Ralph Bouwmeester calculates how proposed buildings
will limit the sunlight on adjacent homes
Lurking in the shadows
J. THOMPSON / NATIONAL POST
Blinded by the light:
Bouwmeester's program determines
the shadow that would be cast anywhere in the world.
It is enough to make you tear out your hair. A
couple of years ago, you found a new townhome that was just perfect for you.
It was centrally located, close to transit and shopping and came with a host
of amenities that suited your lifestyle to a tee. The spring day you viewed
it was clear and sunny, showing off the freshly landscaped exterior to
advantage. The sunlight shone warmly on the freshly painted walls of a
charming outside back patio, the outstanding feature that sold you on the
place. Then, a year later, yikes.
The bulldozers came. They razed an entire row of old houses right behind your
complex and up went a new condo building, situated in such a way that now it
casts a shadow over your patio during the peak hours of summer sunlight, and
your next-door neighbour's, too. The thing is, both you and your neighbour
are at the end of the complex and it is pretty obvious that if they had made
a few simple adjustments to the condo, you would still have your sunny patio
and everyone would be happy. It is too late now. How come someone didn't do
an analysis to figure this out before they built the damn thing?
If something like this has not actually happened to you, it has quite likely
happened to someone you know. There are variations on the theme: The new
monster home wedged into a street of older homes, casting permanent shade
over the next-door neighbour's once-sunny breakfast nook; a house addition
that looms over what was once the adjacent property's rose garden, now
planted with gloom-loving ferns - you get the picture.
While architects and builders generally take into consideration the shadow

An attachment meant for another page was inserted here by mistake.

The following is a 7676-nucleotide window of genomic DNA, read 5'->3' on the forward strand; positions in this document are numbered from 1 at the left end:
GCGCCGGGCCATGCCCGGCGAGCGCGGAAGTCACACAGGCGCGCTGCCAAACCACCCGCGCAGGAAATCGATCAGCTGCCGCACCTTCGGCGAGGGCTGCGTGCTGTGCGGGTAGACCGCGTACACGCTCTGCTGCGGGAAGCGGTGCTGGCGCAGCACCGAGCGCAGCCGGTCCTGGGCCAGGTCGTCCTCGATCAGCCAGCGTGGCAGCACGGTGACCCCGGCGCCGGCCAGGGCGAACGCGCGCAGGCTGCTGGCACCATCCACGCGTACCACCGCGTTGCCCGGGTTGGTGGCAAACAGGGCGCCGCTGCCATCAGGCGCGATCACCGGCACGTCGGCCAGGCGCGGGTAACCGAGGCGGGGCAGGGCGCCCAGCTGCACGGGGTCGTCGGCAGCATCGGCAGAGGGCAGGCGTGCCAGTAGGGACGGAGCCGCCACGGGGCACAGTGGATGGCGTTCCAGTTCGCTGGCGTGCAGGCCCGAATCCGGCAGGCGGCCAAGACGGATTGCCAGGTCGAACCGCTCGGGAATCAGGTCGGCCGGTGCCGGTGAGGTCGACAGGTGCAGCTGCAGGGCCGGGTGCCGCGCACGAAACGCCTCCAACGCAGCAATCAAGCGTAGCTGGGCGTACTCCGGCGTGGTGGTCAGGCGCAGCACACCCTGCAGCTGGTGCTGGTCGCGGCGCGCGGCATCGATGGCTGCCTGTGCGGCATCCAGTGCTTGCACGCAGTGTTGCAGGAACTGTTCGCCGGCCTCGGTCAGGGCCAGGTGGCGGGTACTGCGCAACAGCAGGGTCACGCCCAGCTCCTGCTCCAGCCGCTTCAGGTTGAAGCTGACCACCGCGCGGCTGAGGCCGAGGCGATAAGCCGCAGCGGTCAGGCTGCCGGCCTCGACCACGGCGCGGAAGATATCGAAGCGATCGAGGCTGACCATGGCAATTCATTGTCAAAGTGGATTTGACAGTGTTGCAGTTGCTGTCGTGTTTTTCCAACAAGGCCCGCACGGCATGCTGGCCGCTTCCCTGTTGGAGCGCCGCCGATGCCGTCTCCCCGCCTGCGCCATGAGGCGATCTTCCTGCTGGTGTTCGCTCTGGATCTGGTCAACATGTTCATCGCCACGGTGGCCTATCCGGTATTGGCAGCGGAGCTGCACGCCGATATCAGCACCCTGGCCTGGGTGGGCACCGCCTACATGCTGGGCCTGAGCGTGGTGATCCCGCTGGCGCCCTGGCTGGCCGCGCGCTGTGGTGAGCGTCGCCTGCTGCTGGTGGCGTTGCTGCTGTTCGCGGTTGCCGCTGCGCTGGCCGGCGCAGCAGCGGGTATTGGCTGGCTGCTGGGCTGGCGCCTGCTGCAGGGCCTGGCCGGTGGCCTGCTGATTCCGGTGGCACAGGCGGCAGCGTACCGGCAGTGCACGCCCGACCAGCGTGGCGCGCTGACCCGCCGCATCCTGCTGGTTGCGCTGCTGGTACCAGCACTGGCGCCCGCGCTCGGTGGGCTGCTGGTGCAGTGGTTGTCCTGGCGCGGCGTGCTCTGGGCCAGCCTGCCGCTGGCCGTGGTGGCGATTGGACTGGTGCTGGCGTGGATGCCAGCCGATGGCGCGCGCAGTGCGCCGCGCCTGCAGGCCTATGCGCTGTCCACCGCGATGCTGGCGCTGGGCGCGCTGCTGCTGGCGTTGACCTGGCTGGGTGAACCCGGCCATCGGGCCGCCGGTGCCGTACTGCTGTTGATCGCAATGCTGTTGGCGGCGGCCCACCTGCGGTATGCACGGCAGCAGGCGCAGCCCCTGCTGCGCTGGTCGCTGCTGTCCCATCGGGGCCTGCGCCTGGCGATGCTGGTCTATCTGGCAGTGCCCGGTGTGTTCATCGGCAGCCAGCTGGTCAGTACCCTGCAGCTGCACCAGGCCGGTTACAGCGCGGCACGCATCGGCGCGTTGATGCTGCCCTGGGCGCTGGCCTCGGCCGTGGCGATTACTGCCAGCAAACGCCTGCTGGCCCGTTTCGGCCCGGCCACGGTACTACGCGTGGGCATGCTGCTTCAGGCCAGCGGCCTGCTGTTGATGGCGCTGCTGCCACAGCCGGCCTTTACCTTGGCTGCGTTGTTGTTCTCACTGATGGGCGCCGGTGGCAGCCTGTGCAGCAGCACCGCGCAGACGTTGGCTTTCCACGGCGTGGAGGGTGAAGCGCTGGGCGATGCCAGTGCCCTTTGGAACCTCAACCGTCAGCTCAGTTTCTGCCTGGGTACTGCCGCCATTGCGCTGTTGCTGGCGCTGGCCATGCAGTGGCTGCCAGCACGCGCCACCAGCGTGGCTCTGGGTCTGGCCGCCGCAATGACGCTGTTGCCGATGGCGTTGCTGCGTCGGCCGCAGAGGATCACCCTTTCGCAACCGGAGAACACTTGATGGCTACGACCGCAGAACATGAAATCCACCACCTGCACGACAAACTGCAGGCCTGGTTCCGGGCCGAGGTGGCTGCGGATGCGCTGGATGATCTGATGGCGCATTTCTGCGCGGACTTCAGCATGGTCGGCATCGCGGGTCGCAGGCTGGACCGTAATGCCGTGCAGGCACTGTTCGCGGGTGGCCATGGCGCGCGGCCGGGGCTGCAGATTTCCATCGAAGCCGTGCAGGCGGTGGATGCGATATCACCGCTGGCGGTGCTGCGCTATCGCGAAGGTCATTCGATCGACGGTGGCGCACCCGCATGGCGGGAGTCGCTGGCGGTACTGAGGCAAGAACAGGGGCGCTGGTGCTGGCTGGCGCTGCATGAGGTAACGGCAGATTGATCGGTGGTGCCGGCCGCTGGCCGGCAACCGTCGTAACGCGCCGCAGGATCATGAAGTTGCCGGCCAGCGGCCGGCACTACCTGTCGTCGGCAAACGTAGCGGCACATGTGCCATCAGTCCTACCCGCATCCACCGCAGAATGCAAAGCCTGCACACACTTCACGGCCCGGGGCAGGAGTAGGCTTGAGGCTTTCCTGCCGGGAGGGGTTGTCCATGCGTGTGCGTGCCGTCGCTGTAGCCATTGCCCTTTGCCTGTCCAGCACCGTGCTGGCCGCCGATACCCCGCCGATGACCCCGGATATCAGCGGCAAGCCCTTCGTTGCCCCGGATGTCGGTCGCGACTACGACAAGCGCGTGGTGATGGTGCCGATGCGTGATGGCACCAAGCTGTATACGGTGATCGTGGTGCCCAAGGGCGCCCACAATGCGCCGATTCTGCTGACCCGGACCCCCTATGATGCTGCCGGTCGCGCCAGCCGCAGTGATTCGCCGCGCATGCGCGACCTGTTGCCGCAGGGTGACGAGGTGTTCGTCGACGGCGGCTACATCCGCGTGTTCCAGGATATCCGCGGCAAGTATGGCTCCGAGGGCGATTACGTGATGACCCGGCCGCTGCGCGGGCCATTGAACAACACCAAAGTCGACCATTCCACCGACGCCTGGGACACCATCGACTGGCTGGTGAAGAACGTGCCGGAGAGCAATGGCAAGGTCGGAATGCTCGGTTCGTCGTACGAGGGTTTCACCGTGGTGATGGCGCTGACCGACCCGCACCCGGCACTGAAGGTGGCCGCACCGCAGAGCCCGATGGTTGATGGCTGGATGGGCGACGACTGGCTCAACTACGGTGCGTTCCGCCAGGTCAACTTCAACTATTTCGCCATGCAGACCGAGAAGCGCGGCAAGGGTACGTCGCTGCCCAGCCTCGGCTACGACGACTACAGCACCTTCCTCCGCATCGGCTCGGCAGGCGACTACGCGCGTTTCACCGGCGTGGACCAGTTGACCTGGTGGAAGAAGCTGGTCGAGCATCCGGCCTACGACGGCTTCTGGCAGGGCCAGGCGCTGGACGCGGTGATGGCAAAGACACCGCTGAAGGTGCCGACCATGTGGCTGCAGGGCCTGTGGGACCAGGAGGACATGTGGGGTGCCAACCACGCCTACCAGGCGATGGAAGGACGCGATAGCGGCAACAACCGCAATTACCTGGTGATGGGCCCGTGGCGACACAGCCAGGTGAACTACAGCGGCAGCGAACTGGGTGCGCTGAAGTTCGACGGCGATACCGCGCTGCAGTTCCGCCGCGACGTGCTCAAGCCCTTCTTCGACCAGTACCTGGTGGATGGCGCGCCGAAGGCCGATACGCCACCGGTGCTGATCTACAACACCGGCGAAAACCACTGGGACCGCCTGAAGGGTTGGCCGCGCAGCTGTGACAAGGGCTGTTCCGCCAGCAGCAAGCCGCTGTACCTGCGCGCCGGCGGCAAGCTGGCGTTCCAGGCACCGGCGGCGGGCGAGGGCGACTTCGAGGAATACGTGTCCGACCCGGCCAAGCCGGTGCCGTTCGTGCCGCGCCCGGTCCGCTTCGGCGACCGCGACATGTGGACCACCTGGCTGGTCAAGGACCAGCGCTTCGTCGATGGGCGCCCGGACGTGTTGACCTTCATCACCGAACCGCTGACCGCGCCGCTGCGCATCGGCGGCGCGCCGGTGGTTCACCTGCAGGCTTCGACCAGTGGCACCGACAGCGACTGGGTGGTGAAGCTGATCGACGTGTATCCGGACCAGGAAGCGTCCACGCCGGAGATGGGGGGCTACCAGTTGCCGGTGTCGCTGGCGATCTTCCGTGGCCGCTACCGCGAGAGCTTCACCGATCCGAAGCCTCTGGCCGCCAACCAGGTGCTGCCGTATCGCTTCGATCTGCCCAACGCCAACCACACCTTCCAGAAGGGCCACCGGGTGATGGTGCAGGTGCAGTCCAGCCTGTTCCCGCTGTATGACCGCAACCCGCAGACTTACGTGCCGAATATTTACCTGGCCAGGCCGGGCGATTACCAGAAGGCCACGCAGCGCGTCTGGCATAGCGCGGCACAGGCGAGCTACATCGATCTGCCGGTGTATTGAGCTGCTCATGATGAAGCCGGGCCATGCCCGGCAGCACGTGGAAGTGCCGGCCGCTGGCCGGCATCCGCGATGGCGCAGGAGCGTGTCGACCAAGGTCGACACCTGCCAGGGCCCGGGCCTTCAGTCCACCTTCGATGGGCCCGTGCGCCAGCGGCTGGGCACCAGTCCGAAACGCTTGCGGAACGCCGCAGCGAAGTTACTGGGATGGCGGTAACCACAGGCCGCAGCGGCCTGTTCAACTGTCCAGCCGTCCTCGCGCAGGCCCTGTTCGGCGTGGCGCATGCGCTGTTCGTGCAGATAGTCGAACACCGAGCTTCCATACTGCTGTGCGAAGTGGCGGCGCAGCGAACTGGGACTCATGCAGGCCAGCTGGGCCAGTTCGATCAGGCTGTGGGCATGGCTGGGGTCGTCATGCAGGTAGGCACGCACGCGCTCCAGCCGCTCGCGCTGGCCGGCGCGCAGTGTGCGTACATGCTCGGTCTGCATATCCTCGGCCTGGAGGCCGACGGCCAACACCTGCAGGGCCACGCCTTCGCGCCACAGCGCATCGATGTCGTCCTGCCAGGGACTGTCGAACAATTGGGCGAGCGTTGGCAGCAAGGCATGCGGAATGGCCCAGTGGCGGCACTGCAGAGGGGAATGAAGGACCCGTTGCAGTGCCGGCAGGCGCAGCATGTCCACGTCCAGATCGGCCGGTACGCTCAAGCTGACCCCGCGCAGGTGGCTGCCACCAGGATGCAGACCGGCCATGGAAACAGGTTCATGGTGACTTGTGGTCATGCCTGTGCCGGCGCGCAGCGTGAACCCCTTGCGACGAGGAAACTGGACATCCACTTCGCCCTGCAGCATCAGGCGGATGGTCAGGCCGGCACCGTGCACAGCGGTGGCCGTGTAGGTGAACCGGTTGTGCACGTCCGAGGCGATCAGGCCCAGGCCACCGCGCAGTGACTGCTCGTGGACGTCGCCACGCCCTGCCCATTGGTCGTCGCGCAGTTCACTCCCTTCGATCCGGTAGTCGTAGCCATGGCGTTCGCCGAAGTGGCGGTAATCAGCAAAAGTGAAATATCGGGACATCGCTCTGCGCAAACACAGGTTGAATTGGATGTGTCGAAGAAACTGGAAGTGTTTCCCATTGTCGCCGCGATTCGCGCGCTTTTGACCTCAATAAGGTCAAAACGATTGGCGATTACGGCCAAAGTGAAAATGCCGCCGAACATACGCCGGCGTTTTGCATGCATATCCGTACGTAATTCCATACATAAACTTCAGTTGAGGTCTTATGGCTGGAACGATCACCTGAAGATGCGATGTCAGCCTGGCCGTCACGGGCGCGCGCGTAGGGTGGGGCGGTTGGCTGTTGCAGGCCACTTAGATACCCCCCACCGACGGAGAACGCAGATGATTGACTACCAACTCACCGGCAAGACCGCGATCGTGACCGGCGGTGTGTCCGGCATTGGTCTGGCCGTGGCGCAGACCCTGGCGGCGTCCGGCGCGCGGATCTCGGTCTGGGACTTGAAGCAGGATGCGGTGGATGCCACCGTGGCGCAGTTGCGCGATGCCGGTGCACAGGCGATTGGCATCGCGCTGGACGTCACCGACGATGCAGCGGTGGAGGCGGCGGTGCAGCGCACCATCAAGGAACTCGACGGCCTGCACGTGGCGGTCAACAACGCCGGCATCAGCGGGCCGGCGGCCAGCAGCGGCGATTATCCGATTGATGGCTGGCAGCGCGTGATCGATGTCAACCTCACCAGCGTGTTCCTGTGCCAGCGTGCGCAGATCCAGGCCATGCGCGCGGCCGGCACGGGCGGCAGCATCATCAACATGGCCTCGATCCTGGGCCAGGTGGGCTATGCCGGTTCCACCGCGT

impact of a new development or addition, often the method they use to figure
out what is called "sun positioning" is based on generalized
sunlight tables that cover a large geographical area. Site-specific sunlight
projections can be askew. The discrepancy seems subtle on paper but the
ramifications are huge for the homeowner or homebuyer left shivering in the
dark by the inaccuracy. Enter Ralph Bouwmeester.
Mr. Bouwmeester is a Toronto-area civil engineer who created a unique solar
computer model, a kind of hyper-sundial that accurately determines how much
sunlight a building will get as well as where it will cast shade. The model
is based on a series of astronomical formulas. For any position anywhere in
the world, on any given date, it can calculate the position of the sun in
terms of azimuth, the direction in relationship to true north and altitude,
which refers to the height above an observer's horizon. To generate sun
position data, basic input is required: dates, times and the observer's
location expressed in latitude and longitude. Mr. Bouwmeester developed the
basic program in 1982, making gradual improvements and refining the software
for personal computer use in 1991. He has used the program on development
projects since 1987.
The model can be used at the micro level for individual units and homes, as
well as for large developments. Builders, developers, architects,
municipalities, homeowners and ratepayers groups are lining up for Mr.
Bouwmeester, who has saved many neighbour-hoods and properties from being eclipsed.
His model is so effective he is in demand across North America,
HE HAS EVEN
THE BEST SPOT
FOR A BACKYARD POOL
having recently done sun-positioning analyses